Another major challenge for Asia is the growth of publications because it is important to get academic credit so everybody wants to publish, but then this impacts the quality of the publications. If journals do not follow the standards, they become invisible and researchers will not submit papers to them.
Some journals struggle to meet technical publishing standards due to technical and financial issues. This is why DOAJ does not require journals to fulfill every publishing standard in order to be indexed. Journals that do not have the technical expertise or funding for things like DOIs or archiving should be helped to meet standards. This is why DOAJ is currently working with partners on a project to offer free or low-cost digital preservation to diamond open access journals – these are seen as the journals most at risk of disappearing from the web if institutional support for them is lost. It is hoped that this project will significantly increase the number of diamond open access journals that are preserved for the future.
What are the issues with language?
Arianna Becerril García
We work mainly with Spanish and Portuguese speaking countries. And every day we face challenging situations, but I would like us to remember that we are living in an era of information and new technologies. I come from a computer science world. We need to focus on developing different and better technologies, and not only for enabling multilingualism in science communication, but also for accessibility purposes.
And this is why, for example, requirements in machine readability like XML and JATS for journal publishing are so important.
The thing is that English, French, Spanish, or Portuguese are colonial languages for us in Africa; we have our native languages too. Cameroon for example, is a bilingual country (French and English); since I am from the Francophone part of the country, education in schools is in French. This is a big barrier for Francophone Africans, since the ecology of knowledge available on the internet shows that a lot of the resources are in English. Many of my colleagues and researchers from other parts of Africa cannot read or use research resources when they are in English.
This is a big challenge and is contributing to the lack of visibility of the work we are doing here in other languages. We have some apps now that you can use to translate your work. However, it is not the same since you lose the sense of what you are saying while you’re translating.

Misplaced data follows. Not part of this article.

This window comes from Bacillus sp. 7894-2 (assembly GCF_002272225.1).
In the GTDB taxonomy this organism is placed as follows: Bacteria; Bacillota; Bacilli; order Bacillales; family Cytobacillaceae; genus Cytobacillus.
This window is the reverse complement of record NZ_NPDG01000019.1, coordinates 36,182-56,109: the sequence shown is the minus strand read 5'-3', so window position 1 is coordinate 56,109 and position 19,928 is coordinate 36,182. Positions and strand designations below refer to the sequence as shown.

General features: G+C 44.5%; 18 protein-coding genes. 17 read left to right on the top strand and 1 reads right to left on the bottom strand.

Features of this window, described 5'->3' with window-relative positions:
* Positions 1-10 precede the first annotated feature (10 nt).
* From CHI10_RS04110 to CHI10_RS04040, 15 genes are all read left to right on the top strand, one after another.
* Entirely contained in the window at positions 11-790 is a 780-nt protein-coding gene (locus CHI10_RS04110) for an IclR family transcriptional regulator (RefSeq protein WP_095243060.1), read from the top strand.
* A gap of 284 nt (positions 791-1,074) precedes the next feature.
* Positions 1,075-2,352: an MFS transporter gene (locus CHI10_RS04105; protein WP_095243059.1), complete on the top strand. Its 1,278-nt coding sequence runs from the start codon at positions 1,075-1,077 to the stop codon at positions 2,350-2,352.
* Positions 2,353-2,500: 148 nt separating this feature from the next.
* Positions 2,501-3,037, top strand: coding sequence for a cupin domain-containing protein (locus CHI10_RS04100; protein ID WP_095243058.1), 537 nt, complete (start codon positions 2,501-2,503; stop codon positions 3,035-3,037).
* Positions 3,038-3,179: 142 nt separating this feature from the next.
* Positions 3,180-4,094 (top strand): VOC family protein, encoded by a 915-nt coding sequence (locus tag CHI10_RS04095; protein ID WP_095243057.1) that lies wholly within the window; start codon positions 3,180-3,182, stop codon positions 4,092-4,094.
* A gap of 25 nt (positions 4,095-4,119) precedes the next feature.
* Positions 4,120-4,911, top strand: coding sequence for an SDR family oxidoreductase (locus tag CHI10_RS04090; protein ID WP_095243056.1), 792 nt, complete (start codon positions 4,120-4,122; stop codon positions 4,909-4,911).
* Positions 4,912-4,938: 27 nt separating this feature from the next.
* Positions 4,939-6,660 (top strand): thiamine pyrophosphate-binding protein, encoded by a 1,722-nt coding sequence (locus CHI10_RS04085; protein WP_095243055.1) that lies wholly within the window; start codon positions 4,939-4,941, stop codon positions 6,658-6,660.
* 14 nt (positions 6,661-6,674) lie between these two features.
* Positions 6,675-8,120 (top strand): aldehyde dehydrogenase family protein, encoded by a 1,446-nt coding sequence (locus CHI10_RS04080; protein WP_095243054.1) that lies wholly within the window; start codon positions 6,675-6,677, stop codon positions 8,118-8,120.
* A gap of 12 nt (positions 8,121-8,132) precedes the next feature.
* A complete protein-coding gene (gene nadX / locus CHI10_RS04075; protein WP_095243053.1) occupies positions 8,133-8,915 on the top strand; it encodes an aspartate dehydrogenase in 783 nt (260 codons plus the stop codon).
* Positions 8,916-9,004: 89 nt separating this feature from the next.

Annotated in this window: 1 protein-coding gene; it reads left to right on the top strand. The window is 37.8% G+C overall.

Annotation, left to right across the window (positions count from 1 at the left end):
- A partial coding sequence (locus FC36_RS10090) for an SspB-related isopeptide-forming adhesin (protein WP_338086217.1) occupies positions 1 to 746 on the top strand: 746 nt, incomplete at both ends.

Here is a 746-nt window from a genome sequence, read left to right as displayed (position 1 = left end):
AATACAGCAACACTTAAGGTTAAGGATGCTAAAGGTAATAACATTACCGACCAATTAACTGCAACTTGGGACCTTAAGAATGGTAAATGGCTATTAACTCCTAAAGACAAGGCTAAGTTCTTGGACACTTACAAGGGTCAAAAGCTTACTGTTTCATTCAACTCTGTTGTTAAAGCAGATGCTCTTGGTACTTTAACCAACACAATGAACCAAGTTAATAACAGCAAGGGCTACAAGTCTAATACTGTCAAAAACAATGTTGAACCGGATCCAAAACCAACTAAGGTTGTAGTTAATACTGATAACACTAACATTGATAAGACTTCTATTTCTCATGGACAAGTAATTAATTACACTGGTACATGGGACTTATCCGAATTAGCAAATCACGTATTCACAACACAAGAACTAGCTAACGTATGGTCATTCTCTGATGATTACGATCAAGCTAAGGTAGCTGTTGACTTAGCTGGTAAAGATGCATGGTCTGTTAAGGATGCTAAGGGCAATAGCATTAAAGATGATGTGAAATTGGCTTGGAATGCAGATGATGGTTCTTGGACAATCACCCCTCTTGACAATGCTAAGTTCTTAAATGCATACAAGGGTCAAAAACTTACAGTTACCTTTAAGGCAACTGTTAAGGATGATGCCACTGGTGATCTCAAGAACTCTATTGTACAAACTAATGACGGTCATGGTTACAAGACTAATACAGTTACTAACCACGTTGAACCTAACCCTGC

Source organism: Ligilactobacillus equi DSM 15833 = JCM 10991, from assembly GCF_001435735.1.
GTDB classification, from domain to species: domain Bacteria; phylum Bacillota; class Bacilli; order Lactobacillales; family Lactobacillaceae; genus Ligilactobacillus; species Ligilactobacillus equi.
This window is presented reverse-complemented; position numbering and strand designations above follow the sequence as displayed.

Currently, we are losing a lot of our local, traditional knowledge due to the crossing over of culture. But open science can be a good way to work on the preservation of this, for example, by recording videos.
What are your thoughts on transformative agreements?
I’m a librarian and we have some agreements with the publishers in India. The problem is funding, especially due to the current COVID health crisis. Publishers’ costs are rising and the libraries have reduced budgets. If there could be some negotiation between government and publishers then that would work well.
Arianna Becerril García
I see transformative agreements as the “best way” to consolidate commercial open access. The question for funders and the organizations that are subscribing those contracts would be: are they also directing funding flows to non-commercial open access? It is also a matter of balancing the market, preventing the new inflationary crisis that is coming based on APCs.
Regarding Latin America, we don’t have a great dependence on subscription-based journals, because a great number of Latin American researchers access content in regional databases and publish in Latin American journals, especially in Social Sciences and Humanities
We do have consortia that deal with subscriptions and APCs in different countries. However, these are also linked with the governments and institutions that are also sustaining open access.
What about indexing in commercial databases?
Arianna Becerril García
If we assume that the journals’ job is to communicate science, for me, the success of a journal should be about how they are communicating to the communities that are in need of the knowledge they publish. The misunderstanding about mainstream databases is based on the assumption that a journal should be indexed by Scopus or Web of Science to be considered of quality. We need to remember that quality relies on the strength of peer-review processes and the effectiveness of communicating knowledge and the capacity of them to reach the communities they serve.
For instance, Web of Science is not a comprehensive database for the science published in my region or even for some disciplines such as Social Sciences and Humanities. We need to rely on a more integral strategy to assess and discover science, we need to circulate knowledge effectively and efficiently to produce a vaccine, for example, to solve a public health problem. If knowledge is locked behind paywalls or it is indexed in proprietary databases, a great part of the applicability of knowledge is compromised or specific research communities miss the opportunity to generate new knowledge.
In line with the theme of this discussion, a recording of the webinar that inspired this post is due to be made public towards the end of next month.